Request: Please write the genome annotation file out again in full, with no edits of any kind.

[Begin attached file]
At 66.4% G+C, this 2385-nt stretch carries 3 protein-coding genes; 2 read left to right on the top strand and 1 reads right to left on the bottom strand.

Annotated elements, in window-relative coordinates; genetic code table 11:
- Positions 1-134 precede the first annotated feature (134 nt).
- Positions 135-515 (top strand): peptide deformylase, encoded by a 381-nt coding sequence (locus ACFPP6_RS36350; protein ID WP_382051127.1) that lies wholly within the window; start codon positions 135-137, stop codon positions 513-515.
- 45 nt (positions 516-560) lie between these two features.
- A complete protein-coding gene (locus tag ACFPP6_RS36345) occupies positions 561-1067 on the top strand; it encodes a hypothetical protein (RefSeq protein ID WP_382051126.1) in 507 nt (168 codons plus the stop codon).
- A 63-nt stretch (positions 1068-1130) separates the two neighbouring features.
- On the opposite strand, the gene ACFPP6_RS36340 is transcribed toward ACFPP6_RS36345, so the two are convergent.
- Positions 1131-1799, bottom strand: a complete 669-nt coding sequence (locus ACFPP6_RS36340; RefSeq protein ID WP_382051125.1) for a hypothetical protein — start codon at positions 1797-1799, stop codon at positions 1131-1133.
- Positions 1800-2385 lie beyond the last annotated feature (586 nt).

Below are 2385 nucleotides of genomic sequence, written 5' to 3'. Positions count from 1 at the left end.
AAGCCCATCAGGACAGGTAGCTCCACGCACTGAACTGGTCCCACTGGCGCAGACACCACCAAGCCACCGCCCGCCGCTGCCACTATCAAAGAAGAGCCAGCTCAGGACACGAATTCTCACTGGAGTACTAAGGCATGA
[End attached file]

At 66.4% G+C, this 2385-nt stretch carries 3 protein-coding genes; 2 read left to right on the top strand and 1 reads right to left on the bottom strand.

Annotated elements, in window-relative coordinates; genetic code table 11:
- Positions 1-134 precede the first annotated feature (134 nt).
- Positions 135-515 (top strand): peptide deformylase, encoded by a 381-nt coding sequence (locus ACFPP6_RS36350; protein ID WP_382051127.1) that lies wholly within the window; start codon positions 135-137, stop codon positions 513-515.
- 45 nt (positions 516-560) lie between these two features.
- A complete protein-coding gene (locus tag ACFPP6_RS36345) occupies positions 561-1067 on the top strand; it encodes a hypothetical protein (RefSeq protein ID WP_382051126.1) in 507 nt (168 codons plus the stop codon).
- A 63-nt stretch (positions 1068-1130) separates the two neighbouring features.
- On the opposite strand, the gene ACFPP6_RS36340 is transcribed toward ACFPP6_RS36345, so the two are convergent.
- Positions 1131-1799, bottom strand: a complete 669-nt coding sequence (locus ACFPP6_RS36340; RefSeq protein ID WP_382051125.1) for a hypothetical protein — start codon at positions 1797-1799, stop codon at positions 1131-1133.
- Positions 1800-2385 lie beyond the last annotated feature (586 nt).

Below are 2385 nucleotides of genomic sequence, written 5' to 3'. Positions count from 1 at the left end.
AAGCCCATCAGGACAGGTAGCTCCACGCACTGAACTGGTCCCACTGGCGCAGACACCACCAAGCCACCGCCCGCCGCTGCCACTATCAAAGAAGAGCCAGCTCAGGACACGAATTCTCACTGGAGTACTAAGGCATGA